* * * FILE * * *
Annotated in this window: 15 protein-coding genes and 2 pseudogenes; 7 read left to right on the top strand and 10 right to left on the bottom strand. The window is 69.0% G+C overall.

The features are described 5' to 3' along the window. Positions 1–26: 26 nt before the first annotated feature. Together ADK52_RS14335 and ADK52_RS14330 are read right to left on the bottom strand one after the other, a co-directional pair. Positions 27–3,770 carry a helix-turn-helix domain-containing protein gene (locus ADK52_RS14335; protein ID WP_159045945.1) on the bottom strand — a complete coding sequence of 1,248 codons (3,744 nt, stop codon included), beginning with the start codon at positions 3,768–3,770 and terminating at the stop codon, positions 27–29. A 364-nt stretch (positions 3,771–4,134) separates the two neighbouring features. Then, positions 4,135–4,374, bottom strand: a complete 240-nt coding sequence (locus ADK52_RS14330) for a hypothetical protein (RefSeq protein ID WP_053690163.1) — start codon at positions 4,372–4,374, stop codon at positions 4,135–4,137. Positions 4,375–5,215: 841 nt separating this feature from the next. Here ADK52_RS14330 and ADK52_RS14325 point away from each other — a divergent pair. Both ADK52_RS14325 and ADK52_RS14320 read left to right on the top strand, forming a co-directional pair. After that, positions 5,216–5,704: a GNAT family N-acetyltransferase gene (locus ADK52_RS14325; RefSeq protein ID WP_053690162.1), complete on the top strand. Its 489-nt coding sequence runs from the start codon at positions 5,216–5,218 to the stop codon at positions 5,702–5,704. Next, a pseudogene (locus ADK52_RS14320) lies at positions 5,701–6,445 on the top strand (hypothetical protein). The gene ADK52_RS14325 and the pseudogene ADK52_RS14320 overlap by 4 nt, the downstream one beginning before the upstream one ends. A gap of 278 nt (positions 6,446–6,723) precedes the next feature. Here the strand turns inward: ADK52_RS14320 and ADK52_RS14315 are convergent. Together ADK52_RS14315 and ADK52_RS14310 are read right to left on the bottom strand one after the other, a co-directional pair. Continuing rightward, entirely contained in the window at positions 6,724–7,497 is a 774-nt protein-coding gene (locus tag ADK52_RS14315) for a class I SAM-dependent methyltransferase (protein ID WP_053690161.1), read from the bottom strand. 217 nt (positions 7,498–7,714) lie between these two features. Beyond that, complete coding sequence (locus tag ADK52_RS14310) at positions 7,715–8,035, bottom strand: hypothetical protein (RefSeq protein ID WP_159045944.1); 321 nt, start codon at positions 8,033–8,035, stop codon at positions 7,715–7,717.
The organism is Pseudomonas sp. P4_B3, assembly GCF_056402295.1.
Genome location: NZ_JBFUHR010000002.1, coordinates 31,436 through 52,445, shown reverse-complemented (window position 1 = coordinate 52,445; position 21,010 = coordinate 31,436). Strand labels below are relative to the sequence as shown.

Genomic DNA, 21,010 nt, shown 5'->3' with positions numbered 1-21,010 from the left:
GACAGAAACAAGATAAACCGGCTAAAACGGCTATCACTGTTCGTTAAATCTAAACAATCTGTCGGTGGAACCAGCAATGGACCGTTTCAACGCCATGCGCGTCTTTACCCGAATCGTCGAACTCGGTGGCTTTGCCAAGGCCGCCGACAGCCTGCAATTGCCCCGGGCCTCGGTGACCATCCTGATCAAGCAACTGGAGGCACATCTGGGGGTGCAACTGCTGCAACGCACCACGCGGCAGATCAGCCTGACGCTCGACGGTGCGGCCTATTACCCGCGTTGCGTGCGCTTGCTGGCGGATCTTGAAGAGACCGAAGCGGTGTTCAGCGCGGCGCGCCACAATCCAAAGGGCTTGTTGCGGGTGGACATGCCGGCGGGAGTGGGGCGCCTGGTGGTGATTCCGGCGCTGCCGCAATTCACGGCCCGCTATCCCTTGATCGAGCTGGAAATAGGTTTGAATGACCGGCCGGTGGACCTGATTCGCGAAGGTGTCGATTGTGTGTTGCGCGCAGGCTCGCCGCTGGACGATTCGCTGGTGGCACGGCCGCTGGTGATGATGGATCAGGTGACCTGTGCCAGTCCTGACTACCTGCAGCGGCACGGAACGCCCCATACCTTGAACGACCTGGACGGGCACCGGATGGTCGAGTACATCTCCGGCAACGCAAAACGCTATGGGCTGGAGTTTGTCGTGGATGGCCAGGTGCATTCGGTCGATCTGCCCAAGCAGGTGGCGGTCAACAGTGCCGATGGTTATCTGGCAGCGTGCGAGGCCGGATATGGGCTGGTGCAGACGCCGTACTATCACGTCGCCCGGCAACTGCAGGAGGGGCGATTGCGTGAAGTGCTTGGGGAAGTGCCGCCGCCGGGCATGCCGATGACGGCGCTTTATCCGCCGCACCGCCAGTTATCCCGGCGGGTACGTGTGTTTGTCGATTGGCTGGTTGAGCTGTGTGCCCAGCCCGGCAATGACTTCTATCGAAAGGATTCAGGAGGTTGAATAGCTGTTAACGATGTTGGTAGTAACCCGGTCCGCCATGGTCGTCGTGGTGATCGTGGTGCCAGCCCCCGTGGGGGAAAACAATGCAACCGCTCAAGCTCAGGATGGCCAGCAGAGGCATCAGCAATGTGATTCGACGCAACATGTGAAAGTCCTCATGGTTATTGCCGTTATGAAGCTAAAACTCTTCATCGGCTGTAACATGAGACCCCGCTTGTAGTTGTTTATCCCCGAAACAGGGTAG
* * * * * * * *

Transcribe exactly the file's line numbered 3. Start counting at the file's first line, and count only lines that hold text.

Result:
The organism is Pseudomonas sp. P4_B3, assembly GCF_056402295.1.